Residents at Shepparton's Harmony Village say it used to be much harder to stay cool during a heatwave.SOPHIE MALCOLM January 12, 2013 4:11am
When Norma Hill was a child, there was no air conditioning, fans, or even fridges.
While keeping cool and comfortable at Shepparton’s Harmony Village yesterday, Mrs Hill said it wasn’t always so easy to beat the heat when she was growing up.
‘‘We had ice chests at that time [to keep food cool], and you wet a blanket to put around you,’’ the 86-year-old said.
Living in Northcote and without electricity, she ate ‘‘lots of icy poles’’, took frozen oranges to school and chased other children with water to keep cool.
‘‘We used to pull all the windows down and the curtains and keep it dark inside,’’ she said.
‘‘You’d have the windows open at night and all the insects buzzing around.’’
Mrs Hill said when her family’s house was connected to electricity in the early 1930s, some of the first things they bought were a fridge and a fan.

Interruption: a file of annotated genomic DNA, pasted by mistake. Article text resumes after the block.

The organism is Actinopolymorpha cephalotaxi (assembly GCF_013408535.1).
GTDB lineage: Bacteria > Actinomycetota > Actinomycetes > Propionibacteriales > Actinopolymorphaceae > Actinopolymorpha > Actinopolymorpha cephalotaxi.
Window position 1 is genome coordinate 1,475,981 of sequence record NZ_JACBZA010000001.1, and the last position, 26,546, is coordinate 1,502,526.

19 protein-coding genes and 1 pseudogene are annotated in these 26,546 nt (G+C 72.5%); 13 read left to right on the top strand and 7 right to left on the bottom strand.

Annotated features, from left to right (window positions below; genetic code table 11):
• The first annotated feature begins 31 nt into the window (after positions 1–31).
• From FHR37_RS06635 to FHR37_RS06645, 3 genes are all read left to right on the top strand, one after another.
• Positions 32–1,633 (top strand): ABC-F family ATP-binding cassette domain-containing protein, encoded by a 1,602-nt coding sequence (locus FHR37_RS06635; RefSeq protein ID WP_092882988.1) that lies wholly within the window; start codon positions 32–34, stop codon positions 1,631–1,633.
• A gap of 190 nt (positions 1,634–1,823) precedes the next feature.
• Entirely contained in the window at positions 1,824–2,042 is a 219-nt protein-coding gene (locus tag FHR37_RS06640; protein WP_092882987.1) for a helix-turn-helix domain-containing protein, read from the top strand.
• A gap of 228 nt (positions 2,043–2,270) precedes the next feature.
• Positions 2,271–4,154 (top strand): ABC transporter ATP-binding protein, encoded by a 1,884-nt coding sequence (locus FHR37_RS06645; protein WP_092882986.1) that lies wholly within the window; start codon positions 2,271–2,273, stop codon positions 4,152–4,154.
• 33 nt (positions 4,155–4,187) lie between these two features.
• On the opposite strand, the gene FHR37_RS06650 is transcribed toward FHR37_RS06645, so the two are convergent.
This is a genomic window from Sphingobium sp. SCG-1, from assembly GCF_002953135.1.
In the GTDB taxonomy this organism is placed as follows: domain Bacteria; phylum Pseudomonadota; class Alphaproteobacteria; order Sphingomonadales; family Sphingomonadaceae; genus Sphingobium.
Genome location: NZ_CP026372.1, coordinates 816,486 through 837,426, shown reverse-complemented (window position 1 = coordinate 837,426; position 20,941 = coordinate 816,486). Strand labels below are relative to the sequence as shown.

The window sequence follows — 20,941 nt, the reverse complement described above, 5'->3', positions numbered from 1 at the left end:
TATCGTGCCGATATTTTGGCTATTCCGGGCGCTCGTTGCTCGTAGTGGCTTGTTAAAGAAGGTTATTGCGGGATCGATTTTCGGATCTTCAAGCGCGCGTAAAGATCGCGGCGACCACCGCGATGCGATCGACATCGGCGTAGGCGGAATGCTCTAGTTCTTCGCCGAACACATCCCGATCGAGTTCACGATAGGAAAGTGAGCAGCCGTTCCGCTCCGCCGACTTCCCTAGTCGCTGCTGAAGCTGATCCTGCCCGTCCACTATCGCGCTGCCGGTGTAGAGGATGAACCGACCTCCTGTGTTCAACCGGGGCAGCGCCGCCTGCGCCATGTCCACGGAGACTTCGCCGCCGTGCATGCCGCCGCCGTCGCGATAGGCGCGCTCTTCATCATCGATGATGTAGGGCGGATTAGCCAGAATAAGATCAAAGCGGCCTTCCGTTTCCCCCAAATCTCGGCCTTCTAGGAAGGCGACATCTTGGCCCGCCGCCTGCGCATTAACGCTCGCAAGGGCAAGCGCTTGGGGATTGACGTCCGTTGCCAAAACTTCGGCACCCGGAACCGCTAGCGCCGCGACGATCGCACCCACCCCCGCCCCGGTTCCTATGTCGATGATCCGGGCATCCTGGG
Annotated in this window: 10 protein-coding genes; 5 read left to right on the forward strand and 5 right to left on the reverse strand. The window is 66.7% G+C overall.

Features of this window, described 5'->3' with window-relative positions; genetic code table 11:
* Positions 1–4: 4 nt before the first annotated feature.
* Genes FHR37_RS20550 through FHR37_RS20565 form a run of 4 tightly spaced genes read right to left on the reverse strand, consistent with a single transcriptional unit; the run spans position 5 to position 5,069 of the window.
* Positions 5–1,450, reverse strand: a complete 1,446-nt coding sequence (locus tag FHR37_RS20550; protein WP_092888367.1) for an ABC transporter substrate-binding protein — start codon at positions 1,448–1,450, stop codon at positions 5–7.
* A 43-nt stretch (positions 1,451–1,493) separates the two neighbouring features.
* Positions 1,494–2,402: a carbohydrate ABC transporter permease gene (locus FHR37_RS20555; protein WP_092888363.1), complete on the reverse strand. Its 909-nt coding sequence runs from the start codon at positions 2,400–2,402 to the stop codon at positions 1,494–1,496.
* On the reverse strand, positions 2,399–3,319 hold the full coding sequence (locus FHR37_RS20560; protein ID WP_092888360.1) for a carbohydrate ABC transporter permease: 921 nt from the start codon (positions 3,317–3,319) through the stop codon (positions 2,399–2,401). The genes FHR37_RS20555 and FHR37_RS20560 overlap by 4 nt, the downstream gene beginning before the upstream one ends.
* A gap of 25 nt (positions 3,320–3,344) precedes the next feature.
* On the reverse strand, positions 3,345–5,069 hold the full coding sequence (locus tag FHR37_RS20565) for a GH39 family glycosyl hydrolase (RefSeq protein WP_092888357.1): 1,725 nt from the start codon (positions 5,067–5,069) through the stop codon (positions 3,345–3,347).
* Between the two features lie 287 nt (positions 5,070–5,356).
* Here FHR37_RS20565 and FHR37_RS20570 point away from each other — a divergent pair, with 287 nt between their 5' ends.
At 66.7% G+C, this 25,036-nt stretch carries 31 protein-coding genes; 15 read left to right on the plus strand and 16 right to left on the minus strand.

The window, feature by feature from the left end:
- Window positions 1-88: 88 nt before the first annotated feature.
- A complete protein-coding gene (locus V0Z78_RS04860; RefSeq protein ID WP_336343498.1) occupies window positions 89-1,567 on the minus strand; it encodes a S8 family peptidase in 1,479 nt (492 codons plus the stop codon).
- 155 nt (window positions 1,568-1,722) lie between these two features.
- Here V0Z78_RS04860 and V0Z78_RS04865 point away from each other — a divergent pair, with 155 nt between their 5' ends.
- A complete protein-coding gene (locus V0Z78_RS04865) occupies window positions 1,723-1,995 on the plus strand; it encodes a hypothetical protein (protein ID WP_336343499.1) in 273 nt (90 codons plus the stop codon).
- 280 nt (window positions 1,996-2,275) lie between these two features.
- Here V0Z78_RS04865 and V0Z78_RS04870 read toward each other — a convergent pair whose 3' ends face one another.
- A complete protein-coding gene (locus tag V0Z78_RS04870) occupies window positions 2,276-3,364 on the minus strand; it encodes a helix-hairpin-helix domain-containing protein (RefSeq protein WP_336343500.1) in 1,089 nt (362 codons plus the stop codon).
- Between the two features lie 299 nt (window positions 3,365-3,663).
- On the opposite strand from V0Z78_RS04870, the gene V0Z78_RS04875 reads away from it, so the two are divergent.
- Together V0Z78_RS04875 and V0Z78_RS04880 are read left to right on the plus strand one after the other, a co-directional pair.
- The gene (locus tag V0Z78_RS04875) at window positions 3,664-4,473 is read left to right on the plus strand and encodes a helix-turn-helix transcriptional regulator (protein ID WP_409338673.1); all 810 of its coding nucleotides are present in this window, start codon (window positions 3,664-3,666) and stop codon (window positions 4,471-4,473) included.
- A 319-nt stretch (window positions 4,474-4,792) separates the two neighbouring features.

‘‘You were lucky if you had a fan, not one on the ceiling, but one on the table,’’ she said.
‘‘It was really good .
‘‘We got air conditioning when I got married.
‘‘I thought that was like gold.’’
Fellow Harmony Village resident Wally Crow said most of his summer memories growing up in Melbourne’s outskirts involved swimming.
‘‘We had an orchard with four dams, and we’d say, ‘oh, it’s hot,’ and we used to hop in and have a swim,’’ Mr Crow said.
‘‘Instead of having a bath we’d have a bucket and get in the dam.
‘‘Every Sunday, we’d go down to Seaford and we’d take dinner.
‘‘We were always swimming.’’
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